Welcome to this, the notes-and-detail version of my talk at Eroticon. I’m going to start by emphasising what I said in the talk itself, that I have a massive vested interest in every other sex blogger doing well and getting shitloads of traffic. We’re not in competition, we’re collaborators: the more traffic the rest of you get, the better it is for me because either you’ll link to my own sex blog, or you’ll be introducing more people to the fun of reading sex blogs, so more people will go searching for them.
Given that, I would love to be able to help if you’ve got any questions about blogging – I am always happy to answer them where I can, and if you don’t yet have a link from my site and you’d like one – please just ask! Either pitch me a guest blog, or ask me to link to you from my Eroticon posts if we met at the conf, or send me a link to the blog post you’ve written that you like the most and I’ll try to slip it into something I’m writing in the future.
There were a few things I wanted to mention in my talk that I ended up forgetting due to stress or just not fitting in because of time, so I’m going to hopefully cover those extra bits off here too.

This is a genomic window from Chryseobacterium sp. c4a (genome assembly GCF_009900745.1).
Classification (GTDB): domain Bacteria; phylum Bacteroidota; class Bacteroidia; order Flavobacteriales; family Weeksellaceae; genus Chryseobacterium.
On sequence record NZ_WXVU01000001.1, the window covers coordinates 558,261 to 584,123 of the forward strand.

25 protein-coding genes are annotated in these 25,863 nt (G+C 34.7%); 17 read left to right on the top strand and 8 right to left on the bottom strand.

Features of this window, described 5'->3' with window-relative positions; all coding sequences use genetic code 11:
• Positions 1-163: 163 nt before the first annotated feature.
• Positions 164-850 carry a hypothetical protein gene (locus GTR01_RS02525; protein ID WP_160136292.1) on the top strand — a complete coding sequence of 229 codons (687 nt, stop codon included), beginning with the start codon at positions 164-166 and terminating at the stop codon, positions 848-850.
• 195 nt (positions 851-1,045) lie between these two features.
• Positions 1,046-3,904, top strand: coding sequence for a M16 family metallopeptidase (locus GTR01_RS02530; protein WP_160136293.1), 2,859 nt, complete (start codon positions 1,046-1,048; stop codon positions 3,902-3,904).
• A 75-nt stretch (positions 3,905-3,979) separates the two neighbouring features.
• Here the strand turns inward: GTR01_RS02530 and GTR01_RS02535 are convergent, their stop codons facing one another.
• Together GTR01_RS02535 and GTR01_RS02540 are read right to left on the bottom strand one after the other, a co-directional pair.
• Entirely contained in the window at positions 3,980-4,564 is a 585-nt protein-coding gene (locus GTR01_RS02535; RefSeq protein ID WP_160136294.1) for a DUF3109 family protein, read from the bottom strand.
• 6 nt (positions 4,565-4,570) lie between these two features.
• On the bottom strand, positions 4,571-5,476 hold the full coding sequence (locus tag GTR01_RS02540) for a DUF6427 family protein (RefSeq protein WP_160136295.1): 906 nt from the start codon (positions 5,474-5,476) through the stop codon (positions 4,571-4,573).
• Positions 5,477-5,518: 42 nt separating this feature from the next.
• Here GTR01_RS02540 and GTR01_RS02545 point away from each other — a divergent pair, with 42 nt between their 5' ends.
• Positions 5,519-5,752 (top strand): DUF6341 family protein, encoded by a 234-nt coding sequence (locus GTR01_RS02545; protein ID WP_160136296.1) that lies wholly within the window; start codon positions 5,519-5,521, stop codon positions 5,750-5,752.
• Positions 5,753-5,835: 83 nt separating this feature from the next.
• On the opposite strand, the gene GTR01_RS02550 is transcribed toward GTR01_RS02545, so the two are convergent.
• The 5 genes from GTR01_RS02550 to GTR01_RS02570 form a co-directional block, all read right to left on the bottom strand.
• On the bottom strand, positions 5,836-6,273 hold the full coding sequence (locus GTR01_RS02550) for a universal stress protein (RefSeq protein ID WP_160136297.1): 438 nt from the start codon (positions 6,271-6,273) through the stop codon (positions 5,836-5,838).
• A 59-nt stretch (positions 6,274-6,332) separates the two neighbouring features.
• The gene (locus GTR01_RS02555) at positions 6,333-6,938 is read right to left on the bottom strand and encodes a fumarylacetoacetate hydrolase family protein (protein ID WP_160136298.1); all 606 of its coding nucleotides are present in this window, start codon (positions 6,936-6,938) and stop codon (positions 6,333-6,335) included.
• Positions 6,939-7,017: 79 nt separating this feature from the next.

Building traffic on your blog – the basics
In order to build your readership you need to:
- write regular content (at least once a week)
- promote that content (on whichever channels you prefer)
- measure your content
Once you’ve started doing this, you feed back into that cycle: write, promote, measure, write (based on your measurements of what works), promote (based on your measurements of what works), measure, then keep refining that cycle.
Intro to analytics
One of the most important things, when you’re looking to build traffic, is to get a decent analytics programme on your site. You need to be able to measure three key things:
- Audience (who’s coming to your site)
- Acquisition (how they are getting there)
- Behaviour (what they do when they’re there)
I use Google Analytics – it’s much more comprehensive than in-blog programmes like Jetpack for WordPress, and it gives you more helpful detail. However, having been to an excellent talk the day before mine by ZebraRoseSub, I’m going to explore another analytics programme called Matomo which has a heavier emphasis on privacy.
But as a brief intro, the main thing you need to know about analytics is that it’s a tool to use, not just a way to give yourself a merit badge (“Yay! My traffic has gone up!”) or a stick with which to beat yourself (“Oh no! My traffic’s gone down! I suck!”).
When you open your analytics, go to it with a question, and be aware of what you might want to do with the answer. So for example, let’s say I’ve got a spare couple of hours a week and I want to engage in some traffic-driving work, I might go to my analytics and ask “How useful a traffic-driver is Twitter? i.e. should I spend my extra 2 hours scheduling some more tweets?”